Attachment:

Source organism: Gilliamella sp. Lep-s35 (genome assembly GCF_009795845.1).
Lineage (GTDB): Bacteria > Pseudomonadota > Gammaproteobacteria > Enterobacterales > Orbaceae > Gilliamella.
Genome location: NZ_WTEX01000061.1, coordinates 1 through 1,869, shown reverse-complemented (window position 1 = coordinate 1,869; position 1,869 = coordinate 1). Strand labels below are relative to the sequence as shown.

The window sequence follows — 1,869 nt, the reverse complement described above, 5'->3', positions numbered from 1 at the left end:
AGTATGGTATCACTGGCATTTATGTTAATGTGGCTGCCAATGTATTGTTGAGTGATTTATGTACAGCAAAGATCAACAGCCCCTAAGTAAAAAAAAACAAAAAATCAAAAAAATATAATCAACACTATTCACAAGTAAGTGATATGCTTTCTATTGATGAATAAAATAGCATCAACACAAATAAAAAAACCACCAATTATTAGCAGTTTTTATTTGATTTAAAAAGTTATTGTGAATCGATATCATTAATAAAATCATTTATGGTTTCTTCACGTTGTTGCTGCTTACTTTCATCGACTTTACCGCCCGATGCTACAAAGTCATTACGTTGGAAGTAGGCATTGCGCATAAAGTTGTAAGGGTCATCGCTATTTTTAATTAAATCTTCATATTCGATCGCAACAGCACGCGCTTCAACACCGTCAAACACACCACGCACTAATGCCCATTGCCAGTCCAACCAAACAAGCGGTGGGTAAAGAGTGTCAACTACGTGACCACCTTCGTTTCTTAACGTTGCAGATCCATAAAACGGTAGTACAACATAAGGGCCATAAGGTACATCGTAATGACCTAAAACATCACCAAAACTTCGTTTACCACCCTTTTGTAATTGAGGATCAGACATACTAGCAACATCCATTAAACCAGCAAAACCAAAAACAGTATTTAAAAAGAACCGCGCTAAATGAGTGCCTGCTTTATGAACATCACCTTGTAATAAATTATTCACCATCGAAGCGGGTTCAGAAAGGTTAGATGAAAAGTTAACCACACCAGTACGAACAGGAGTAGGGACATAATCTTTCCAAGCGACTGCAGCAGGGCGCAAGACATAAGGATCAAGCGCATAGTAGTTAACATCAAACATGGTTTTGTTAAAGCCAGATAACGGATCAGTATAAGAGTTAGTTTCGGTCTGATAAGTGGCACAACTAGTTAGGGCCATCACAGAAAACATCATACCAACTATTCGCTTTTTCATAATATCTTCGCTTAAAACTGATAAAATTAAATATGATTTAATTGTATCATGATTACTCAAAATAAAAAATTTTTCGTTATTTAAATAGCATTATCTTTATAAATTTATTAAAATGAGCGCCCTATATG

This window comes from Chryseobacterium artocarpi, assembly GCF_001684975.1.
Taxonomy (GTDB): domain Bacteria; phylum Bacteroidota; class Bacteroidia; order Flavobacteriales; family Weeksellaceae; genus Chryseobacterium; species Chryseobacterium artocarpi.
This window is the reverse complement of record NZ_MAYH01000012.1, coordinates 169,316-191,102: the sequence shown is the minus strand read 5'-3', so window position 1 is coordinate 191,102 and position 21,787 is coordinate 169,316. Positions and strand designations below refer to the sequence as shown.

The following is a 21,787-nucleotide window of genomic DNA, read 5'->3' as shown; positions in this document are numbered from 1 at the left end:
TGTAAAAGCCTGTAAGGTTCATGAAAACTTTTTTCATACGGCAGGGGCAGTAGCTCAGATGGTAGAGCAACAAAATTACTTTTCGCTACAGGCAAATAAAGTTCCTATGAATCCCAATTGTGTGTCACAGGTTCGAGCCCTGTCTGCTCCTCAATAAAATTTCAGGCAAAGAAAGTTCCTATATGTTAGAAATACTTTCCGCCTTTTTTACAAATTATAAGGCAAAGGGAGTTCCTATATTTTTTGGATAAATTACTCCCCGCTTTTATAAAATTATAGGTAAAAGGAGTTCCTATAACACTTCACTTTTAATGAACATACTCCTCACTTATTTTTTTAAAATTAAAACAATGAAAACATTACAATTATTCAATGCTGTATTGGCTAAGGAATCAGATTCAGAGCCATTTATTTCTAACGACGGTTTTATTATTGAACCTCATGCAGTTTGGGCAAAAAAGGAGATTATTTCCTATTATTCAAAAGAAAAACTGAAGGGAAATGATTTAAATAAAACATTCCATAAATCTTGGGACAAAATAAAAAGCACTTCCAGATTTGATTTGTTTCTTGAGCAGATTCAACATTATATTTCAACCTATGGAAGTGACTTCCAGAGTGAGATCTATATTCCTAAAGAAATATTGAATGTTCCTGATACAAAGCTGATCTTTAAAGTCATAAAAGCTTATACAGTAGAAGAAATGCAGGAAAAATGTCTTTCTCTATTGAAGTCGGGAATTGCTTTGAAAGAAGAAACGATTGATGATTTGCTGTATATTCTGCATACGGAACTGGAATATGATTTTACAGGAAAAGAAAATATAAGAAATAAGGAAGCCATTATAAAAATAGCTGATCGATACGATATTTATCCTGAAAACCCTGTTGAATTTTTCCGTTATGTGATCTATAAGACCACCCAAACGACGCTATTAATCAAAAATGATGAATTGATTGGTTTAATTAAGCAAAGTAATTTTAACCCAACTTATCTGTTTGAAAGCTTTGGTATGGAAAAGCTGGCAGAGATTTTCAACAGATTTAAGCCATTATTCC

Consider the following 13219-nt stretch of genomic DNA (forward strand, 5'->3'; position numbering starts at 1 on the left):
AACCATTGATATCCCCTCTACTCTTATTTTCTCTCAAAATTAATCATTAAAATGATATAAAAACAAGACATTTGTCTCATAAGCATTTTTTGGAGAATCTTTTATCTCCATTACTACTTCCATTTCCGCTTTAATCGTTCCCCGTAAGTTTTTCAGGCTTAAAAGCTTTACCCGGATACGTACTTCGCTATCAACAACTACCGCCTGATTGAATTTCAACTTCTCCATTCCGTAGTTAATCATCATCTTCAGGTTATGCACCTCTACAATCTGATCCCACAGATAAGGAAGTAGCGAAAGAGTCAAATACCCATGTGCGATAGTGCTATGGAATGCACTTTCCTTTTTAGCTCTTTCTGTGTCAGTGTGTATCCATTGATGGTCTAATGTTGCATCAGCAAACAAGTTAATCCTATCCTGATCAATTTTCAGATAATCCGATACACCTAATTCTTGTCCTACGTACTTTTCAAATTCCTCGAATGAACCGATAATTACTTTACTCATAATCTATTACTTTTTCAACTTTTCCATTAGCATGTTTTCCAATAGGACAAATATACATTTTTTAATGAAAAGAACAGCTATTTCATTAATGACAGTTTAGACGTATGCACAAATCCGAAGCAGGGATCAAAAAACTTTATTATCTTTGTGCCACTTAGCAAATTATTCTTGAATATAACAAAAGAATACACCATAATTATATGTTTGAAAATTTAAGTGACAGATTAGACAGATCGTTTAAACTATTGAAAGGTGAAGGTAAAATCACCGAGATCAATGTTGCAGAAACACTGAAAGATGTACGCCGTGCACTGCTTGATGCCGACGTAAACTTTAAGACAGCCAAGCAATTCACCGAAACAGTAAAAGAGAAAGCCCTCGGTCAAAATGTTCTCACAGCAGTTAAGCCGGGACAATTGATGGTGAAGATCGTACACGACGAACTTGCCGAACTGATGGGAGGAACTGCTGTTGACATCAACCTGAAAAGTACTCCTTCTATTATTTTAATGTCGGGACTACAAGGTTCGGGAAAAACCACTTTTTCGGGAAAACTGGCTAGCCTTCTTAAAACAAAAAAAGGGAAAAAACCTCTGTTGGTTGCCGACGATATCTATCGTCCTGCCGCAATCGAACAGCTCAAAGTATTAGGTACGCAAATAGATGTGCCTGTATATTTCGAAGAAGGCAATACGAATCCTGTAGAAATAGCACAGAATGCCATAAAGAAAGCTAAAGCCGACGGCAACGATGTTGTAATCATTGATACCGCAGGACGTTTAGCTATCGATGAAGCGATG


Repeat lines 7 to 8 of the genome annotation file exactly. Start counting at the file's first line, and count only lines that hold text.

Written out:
Taxonomy (GTDB): domain Bacteria; phylum Bacteroidota; class Bacteroidia; order Flavobacteriales; family Weeksellaceae; genus Chryseobacterium; species Chryseobacterium artocarpi.
This window is the reverse complement of record NZ_MAYH01000012.1, coordinates 169,316-191,102: the sequence shown is the minus strand read 5'-3', so window position 1 is coordinate 191,102 and position 21,787 is coordinate 169,316. Positions and strand designations below refer to the sequence as shown.